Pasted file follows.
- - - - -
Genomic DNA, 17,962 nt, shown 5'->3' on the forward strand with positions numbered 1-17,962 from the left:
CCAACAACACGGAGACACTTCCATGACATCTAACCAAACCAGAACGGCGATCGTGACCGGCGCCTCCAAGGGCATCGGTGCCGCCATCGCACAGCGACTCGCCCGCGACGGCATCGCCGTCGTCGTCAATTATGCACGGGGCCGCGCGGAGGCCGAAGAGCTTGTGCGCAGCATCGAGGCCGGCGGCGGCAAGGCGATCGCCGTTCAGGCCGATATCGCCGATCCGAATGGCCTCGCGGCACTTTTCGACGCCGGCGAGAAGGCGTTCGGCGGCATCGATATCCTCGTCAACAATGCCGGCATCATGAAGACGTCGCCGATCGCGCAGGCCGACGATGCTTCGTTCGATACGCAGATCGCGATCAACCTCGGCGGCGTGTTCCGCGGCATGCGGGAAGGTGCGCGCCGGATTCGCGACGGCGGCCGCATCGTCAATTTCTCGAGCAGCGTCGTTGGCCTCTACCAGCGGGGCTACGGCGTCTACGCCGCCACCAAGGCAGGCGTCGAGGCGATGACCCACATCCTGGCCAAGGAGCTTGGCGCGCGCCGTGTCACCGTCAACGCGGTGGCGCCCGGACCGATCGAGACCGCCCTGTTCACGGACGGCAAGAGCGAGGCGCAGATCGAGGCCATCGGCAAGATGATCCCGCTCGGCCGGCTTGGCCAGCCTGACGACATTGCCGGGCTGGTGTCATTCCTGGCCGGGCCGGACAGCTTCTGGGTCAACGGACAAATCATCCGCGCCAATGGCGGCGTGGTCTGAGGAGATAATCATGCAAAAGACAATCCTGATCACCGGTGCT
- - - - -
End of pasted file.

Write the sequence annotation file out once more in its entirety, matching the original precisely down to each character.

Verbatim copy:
Genomic DNA, 17,962 nt, shown 5'->3' on the forward strand with positions numbered 1-17,962 from the left:
CCAACAACACGGAGACACTTCCATGACATCTAACCAAACCAGAACGGCGATCGTGACCGGCGCCTCCAAGGGCATCGGTGCCGCCATCGCACAGCGACTCGCCCGCGACGGCATCGCCGTCGTCGTCAATTATGCACGGGGCCGCGCGGAGGCCGAAGAGCTTGTGCGCAGCATCGAGGCCGGCGGCGGCAAGGCGATCGCCGTTCAGGCCGATATCGCCGATCCGAATGGCCTCGCGGCACTTTTCGACGCCGGCGAGAAGGCGTTCGGCGGCATCGATATCCTCGTCAACAATGCCGGCATCATGAAGACGTCGCCGATCGCGCAGGCCGACGATGCTTCGTTCGATACGCAGATCGCGATCAACCTCGGCGGCGTGTTCCGCGGCATGCGGGAAGGTGCGCGCCGGATTCGCGACGGCGGCCGCATCGTCAATTTCTCGAGCAGCGTCGTTGGCCTCTACCAGCGGGGCTACGGCGTCTACGCCGCCACCAAGGCAGGCGTCGAGGCGATGACCCACATCCTGGCCAAGGAGCTTGGCGCGCGCCGTGTCACCGTCAACGCGGTGGCGCCCGGACCGATCGAGACCGCCCTGTTCACGGACGGCAAGAGCGAGGCGCAGATCGAGGCCATCGGCAAGATGATCCCGCTCGGCCGGCTTGGCCAGCCTGACGACATTGCCGGGCTGGTGTCATTCCTGGCCGGGCCGGACAGCTTCTGGGTCAACGGACAAATCATCCGCGCCAATGGCGGCGTGGTCTGAGGAGATAATCATGCAAAAGACAATCCTGATCACCGGTGCT